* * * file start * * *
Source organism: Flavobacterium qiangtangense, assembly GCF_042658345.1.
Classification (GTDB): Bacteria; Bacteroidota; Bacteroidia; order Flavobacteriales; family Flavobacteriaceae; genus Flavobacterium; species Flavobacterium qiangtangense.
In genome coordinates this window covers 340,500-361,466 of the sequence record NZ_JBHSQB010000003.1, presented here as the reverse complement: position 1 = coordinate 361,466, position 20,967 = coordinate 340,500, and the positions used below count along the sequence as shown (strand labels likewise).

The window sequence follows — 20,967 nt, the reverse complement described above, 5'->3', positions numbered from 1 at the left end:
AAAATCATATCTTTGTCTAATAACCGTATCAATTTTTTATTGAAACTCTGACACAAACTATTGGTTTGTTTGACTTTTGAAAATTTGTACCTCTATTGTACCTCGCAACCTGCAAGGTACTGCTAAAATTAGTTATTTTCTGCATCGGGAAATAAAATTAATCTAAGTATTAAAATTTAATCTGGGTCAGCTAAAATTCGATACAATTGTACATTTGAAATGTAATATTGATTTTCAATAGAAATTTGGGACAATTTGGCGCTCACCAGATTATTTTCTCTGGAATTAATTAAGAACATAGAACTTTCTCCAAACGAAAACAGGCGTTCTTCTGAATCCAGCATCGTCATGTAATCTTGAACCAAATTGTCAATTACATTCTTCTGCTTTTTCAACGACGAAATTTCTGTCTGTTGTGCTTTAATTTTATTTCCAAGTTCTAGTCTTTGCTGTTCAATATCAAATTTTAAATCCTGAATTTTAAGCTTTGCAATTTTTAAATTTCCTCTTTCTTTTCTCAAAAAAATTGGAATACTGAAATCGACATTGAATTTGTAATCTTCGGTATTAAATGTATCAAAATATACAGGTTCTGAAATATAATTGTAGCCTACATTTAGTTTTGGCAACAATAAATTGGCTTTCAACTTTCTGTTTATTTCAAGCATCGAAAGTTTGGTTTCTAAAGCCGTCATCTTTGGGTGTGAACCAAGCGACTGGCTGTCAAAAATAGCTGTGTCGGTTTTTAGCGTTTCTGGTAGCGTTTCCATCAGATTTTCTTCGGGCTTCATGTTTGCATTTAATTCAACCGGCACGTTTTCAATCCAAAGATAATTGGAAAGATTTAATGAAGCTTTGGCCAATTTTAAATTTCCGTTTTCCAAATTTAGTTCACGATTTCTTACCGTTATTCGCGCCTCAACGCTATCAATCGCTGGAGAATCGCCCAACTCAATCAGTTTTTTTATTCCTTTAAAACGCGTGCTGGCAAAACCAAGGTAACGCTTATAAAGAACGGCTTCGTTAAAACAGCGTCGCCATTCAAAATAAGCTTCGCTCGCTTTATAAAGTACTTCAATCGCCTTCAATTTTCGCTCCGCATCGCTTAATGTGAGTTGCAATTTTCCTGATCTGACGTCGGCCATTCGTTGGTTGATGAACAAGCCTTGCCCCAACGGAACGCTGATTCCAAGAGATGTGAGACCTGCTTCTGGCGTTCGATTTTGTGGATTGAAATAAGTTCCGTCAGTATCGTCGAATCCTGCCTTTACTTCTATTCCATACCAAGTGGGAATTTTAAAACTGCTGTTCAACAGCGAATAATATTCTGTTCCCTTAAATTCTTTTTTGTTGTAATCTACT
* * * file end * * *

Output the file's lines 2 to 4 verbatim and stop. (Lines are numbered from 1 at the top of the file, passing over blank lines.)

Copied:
Classification (GTDB): Bacteria; Bacteroidota; Bacteroidia; order Flavobacteriales; family Flavobacteriaceae; genus Flavobacterium; species Flavobacterium qiangtangense.
In genome coordinates this window covers 340,500-361,466 of the sequence record NZ_JBHSQB010000003.1, presented here as the reverse complement: position 1 = coordinate 361,466, position 20,967 = coordinate 340,500, and the positions used below count along the sequence as shown (strand labels likewise).

The window sequence follows — 20,967 nt, the reverse complement described above, 5'->3', positions numbered from 1 at the left end: